Friday, April 20, 2012

Check This Out

On Thursday, Sarah Palin reacted to the revelation that a Secret Service agent, who was caught up in the Colombia prostitution scandal, had been in her security detail during the 2008 presidential campaign. He also posted photographs of them together on his Facebook page, and commented that he was "checking her out."

"Well check this out, bodyguard, you're fired," Palin said during an interview with Fox News' Greta Van Susteren. "I hope his wife ... sends him to the doghouse -- as long as he's not eating the dog, along with his former boss."

Palin's joke was in reference to the recent push by Mitt Romney's presidential campaign to attack President Barack Obama for eating dog meat as a child in Indonesia. The Romney camp's use of the anecdote, which Obama revealed in his memoir "Dreams From My Father," was to counter criticism the former Massachusetts governor has garnered for putting the family dog, Seamus, in a dog crate strapped to the roof of a car during a 1983 road trip.

Palin continued to link Secret Service misconduct to the president, stating that the carousing agents in Colombia showed a lack of leadership in Washington.

"Boys will be boys, but they shouldn't be in positions of authority, and I think it's pretty embarassing," Palin said. "But if you consider what's going on and the state of our government with, look who's running the show, boys not considering that there are ramifications to their actions."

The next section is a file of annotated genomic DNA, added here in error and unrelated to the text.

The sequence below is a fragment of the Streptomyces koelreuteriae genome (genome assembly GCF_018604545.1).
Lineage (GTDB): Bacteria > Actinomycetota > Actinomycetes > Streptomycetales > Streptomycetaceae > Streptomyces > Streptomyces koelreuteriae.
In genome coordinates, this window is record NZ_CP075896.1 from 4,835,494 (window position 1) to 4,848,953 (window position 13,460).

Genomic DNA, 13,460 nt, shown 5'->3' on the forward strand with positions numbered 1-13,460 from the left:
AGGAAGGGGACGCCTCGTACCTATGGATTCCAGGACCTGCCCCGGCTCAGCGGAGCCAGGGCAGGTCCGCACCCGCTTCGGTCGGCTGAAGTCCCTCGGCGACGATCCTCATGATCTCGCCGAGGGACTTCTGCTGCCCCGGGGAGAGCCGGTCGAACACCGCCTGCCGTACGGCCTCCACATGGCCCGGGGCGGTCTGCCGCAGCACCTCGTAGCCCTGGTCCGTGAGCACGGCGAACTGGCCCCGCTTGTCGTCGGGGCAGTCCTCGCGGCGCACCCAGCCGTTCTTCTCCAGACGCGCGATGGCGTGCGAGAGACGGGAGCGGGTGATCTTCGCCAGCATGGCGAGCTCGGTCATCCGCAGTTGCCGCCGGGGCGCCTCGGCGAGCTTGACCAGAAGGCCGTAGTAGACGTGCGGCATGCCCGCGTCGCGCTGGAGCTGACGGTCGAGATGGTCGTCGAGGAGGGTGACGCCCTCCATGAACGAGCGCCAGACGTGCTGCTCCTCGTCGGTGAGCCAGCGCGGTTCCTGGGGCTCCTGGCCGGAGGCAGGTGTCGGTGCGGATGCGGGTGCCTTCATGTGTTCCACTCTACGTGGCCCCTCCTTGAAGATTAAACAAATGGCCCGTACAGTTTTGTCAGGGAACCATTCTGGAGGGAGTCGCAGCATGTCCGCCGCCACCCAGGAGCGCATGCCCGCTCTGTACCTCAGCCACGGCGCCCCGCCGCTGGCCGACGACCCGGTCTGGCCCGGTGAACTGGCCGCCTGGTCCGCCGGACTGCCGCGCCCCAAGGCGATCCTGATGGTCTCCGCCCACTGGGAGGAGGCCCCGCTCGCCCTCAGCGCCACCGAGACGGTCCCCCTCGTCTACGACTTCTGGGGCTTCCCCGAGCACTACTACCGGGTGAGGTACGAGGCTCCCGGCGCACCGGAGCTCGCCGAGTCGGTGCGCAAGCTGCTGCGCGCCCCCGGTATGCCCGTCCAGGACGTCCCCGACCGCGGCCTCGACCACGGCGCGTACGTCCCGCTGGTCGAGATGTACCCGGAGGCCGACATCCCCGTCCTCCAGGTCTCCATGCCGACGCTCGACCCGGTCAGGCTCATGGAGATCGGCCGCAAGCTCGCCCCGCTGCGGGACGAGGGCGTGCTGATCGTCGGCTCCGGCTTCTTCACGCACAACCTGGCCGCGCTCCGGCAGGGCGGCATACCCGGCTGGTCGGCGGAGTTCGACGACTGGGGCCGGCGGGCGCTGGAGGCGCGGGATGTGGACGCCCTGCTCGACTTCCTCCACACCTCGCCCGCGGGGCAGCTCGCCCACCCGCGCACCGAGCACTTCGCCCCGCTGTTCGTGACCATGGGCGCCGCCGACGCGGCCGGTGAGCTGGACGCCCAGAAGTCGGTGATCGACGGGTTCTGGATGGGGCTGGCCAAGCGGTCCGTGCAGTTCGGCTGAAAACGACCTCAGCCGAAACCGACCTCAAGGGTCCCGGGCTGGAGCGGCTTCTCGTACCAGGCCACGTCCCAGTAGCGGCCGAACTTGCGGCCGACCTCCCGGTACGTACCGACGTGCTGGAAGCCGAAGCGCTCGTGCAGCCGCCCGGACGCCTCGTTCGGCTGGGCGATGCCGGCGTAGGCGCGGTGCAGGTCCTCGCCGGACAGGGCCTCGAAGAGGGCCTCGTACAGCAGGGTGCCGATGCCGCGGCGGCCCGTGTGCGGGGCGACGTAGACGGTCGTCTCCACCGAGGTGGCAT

Palin continued: "I've had enough of these men being dogs and not being responsible and not entrusting, being able to allow us to trust what these boys are doing in Washington."

Secret Service Agent David Randall Chaney was identified by the Washington Post on Thursday, revealing the Facebook photos he posted of Palin while protecting her during her campaign with GOP presidential nominee John McCain. Chaney, who during the Colombia trip was a supervisor in the Secret Service international programs division, resigned Wednesday under pressure.

Monday, April 2, 2012

Sarah to Katie "Game On!"

Sarah Versus Katie Part Two: This time it's personal.

Sarah Palin is making clear that she's taking her upcoming battle with Katie Couric personally.

The former vice presidential candidate and current Fox News pundit is co-hosting "Today" on Tuesday, while Couric is guest hosting on arch-rival "Good Morning America" on ABC. It's being billed as the biggest showdown between the two women since Palin's infamous interviews with Couric in 2008, and it's at the epicenter of the raging news war between ABC News and NBC News.

Speaking to Breitbart News, Palin didn't shy away from addressing the Courice-shaped elephant in the room. "Game on," she said simply.

The Palin interviews are the defining journalistic moment for Couric; she won the prestigious Walter Cronkite Award for her questioning, and Palin's somewhat flustered answers are so famous that Matt Lauer even poked fun about them on Monday.